I enjoyed how you ramped up the suspense throughout, which is, of course, the hallmark of a great thriller. How much plotting is required for you to gauge pacing in your books?

As everyone knows, some writers plot their stories down to the most minute detail, while others sit down in front of their keyboards each day without the slightest clue where their stories will take them. I fall somewhere in the middle of that spectrum. If I were to plan out every little thing that will happen, I would likely lose some of the spark that makes writing and my discovery of my own story such an enjoyable challenge. On the other hand, I couldn’t even imagine writing by the seat of my pants, without a strong idea of where things are heading. I’m enormously impressed by anyone who can work like that.

I can’t begin writing a book until I know what it will be about, who the main players are, how the story begins and ends, and a least half a dozen or so big moments that will occur throughout the story. These things may change as I write, of course, but I need to know at least that much at the start. And the more complex the story, the more likely I am to plot in greater detail ahead of time.

A BLOOD THING may have required more plotting than any of my previous books. The villain’s scheme is wide-ranging, involving numerous players, moving parts, and red herrings, and was something he planned for more than a year—so I certainly had to make it worthy of so much time and effort.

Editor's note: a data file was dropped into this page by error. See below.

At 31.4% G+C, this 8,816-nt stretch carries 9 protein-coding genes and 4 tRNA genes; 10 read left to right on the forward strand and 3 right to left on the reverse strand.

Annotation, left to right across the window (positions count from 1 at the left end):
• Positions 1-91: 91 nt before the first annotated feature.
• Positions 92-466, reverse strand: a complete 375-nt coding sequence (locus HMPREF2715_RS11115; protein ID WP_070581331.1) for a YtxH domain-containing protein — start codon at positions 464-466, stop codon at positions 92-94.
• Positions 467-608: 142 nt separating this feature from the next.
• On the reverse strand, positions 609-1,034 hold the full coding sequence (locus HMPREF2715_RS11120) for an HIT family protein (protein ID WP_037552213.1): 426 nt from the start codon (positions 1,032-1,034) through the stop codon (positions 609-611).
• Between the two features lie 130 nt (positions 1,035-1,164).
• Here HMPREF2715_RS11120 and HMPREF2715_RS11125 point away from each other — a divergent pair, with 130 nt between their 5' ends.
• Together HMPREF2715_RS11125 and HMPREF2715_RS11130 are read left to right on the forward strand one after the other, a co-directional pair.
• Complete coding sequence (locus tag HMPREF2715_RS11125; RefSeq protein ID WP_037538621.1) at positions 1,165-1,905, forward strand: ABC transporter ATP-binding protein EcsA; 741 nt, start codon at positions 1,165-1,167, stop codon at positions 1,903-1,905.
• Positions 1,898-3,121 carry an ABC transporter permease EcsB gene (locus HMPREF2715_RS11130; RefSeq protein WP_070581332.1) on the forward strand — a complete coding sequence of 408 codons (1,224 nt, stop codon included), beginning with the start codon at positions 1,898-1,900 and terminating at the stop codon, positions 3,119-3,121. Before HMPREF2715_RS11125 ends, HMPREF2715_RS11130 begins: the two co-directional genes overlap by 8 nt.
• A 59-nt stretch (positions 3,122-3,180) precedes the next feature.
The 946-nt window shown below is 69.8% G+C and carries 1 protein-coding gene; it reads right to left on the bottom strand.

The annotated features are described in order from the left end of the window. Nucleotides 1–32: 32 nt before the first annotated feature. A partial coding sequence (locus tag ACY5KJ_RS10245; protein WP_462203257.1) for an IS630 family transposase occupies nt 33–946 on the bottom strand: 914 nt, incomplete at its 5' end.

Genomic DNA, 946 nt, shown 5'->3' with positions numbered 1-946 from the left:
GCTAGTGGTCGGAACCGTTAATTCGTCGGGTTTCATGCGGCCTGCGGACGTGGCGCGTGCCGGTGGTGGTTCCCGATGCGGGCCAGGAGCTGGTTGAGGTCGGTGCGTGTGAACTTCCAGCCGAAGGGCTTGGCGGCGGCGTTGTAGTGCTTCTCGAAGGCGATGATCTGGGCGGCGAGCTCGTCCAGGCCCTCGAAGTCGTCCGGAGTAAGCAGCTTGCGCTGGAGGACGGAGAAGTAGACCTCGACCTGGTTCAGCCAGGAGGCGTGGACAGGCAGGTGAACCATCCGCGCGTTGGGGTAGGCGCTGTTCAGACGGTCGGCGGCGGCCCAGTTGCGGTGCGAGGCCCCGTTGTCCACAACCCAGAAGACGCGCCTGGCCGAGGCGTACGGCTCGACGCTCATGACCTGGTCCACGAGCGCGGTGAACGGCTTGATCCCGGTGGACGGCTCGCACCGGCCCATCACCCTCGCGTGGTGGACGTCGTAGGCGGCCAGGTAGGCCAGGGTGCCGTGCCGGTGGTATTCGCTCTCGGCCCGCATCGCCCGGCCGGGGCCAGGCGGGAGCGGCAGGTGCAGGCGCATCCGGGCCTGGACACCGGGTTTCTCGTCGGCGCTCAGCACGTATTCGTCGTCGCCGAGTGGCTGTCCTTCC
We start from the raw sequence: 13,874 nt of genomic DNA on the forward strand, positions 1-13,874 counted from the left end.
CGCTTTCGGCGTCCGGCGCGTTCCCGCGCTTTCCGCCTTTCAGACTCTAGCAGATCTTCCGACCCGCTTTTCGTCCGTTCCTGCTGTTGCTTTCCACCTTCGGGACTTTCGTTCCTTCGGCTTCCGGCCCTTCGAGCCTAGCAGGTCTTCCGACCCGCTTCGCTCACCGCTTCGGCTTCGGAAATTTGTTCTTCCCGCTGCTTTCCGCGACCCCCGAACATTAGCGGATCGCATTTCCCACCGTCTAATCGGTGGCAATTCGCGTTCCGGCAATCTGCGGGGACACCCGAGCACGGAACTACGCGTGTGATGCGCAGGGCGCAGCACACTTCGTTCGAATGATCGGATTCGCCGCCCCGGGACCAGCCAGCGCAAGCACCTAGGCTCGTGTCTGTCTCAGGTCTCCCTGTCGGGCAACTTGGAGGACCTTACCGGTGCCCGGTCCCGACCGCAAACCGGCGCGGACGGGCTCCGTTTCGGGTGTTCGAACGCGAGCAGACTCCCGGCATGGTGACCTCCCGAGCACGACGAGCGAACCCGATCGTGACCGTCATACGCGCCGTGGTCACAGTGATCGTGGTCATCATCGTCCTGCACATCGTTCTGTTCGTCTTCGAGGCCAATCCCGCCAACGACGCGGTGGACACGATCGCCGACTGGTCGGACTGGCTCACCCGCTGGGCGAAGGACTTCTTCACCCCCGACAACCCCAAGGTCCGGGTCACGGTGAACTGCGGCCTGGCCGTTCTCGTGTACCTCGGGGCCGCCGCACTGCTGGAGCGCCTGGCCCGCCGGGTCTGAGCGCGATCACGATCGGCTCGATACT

While I imagine each of your books holds a special place in your heart, what makes A BLOOD THING special? 

While I hope that A BLOOD THING will give my readers the twists and suspense and thrills they look for in my books, and a villain they’ll really love to root against, what I probably enjoyed most during the writing of this book was creating the family dynamic at the center of it. I have several siblings, and writing the interactions between the siblings in A BLOOD THING—three brothers and a sister—was a great experience. I like how they love and protect each other but aren’t afraid to take each other to task when warranted. They banter, as siblings do, and bicker every so often, as siblings also do. They have a history that I hope my readers can feel. And while I really like them all, I grew to love Tyler, the youngest brother, who suffered a traumatic brain injury when he was a young boy. He’s sweet and kind and, I hope, sympathetic enough that when he is accused of murder—which sets everything in motion—the reader will become deeply invested in his story. He may not be the main protagonist, but Tyler is the heart of the book and I hope readers grow to love him as much as I did as I wrote him.

*****

James Hankins is the author of six Amazon #1 bestsellers, and his novel SHADY CROSS received a coveted starred review from Publishers Weekly, while Brothers and Bones earned one from Kirkus Reviews and was named to its list of Best Books of the Year. In addition, his thriller The Prettiest One spent time in the #1 spot across all book categories on Amazon. His seventh novel, A BLOOD THING, will be released June 5, 2018.

To learn more about James, please visit his website.

Dawn Ius

Dawn Ius

Dawn Ius is the author of Anne & Henry, Overdrive, and the forthcoming Lizzie, all published by Simon Pulse (Simon & Schuster). She is the Deputy Editor of The Big Thrill, a book coach with Author Accelerator, and a co-instructor at Lit Reactor. When not slaying fictional monsters, Dawn can be found geeking out over fairy tales, true love, Jack Bauer, muscle cars, kayaking, and all things creepy. She lives in Alberta, Canada with her husband and two giant breed dogs.. Connect with her on Twitter via @dawnmius, or get the full scoop at www.dawnius.com.
Dawn Ius